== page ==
In a monumental step forward for drone delivery, DroneUp received an industry-first waiver for flight over people and moving vehicles. According to their press release, the startup, which has made significant inroads in the delivery sector by partnering with both Walmart and UPS, was approved “for the Federal Aviation Administration’s (FAA) Section 107.39 Operation Over People Waiver allowing the unrestricted flight over non-participating persons and moving vehicles to support the drone delivery of COVID-19 test kits.”

What’s also notable about the Section 107.39 waiver is that it allows the operation over people and moving vehicles anywhere in the United States without restrictions on the operative area, location, or route.

“We had to approach this waiver with a strong spirit of collaboration with the FAA, and a willingness to do additional homework to validate our safety case,” says Brendan Stewart, DroneUp’s Training and Compliance Director. “We came to the table with the safety and standardization infrastructure that you’d expect from a small airline… Operating manuals, a safety management system, practical flight tests and proficiency checks, standardized operational risk management and flight reporting.”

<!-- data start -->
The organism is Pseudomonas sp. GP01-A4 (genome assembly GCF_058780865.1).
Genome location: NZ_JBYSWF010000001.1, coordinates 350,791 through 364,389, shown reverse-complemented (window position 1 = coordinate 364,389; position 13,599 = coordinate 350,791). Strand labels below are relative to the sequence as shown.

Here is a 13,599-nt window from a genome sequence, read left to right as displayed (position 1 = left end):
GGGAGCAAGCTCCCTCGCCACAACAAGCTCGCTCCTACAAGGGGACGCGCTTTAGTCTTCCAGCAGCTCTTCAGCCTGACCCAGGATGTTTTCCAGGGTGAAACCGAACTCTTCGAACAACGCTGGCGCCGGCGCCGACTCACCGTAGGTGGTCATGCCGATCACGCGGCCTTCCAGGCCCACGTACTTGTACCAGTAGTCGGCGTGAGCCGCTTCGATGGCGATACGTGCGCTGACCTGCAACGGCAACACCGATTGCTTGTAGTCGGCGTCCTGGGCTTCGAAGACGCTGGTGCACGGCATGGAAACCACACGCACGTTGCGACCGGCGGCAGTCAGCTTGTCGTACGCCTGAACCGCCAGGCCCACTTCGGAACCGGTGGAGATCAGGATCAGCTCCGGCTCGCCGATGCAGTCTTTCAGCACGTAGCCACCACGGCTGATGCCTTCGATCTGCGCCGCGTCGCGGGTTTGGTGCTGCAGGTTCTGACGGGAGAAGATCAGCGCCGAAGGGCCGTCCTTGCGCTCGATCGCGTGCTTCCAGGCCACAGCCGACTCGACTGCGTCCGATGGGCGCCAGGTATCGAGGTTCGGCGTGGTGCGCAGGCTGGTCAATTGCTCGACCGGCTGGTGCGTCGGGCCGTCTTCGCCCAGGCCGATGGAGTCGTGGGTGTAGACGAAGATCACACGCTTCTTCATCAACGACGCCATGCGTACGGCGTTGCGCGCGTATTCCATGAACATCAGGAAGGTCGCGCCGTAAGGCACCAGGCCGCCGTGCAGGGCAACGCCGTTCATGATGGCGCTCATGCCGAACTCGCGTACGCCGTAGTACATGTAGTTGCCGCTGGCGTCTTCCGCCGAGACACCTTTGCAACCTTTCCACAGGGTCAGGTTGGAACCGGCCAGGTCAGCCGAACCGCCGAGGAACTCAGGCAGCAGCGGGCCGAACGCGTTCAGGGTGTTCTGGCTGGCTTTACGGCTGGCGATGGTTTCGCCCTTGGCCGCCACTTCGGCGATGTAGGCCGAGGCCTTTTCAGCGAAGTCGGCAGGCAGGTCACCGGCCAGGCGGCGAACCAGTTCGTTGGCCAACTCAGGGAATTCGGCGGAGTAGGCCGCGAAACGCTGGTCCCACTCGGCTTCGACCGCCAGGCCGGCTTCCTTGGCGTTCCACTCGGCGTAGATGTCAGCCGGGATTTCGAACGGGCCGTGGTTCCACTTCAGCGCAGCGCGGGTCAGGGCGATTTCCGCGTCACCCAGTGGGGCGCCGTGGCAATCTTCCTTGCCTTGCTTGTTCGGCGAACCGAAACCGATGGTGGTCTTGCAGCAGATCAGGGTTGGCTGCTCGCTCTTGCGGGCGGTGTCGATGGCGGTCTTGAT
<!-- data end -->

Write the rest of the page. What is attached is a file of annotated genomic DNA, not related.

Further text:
Besides being powered by DJI drones, DroneUp collaborated with Indemnis on airframe parachutes. They allow for safe operation over people and moving objects. DroneUp also has a daylight waiver from the FAA, which means it can deliver COVID-19 test kits 24 hours a day.

For all the press it’s gotten over the past few years, drone delivery is still a fringe operation. Most tests of the technology and its capabilities have taken place in sparsely-populated rural areas. The significance of this waiver means that DroneUp, and other companies that get approved in the future, will be able to deliver COVID-19 test kits in urban and heavily congested areas where the virus is much more active. 

While this development indicates that drone delivery will become more mainstream in the future, COVID-19 kit delivery was only an impetus. “This concept of operations is directly applicable to other operations where people and vehicles can’t be controlled, including building inspections for big box stores. The driving need for this waiver may  have been COVID kit deliveries, but it’s certainly not limited to those operations,” Stewart concludes.

 

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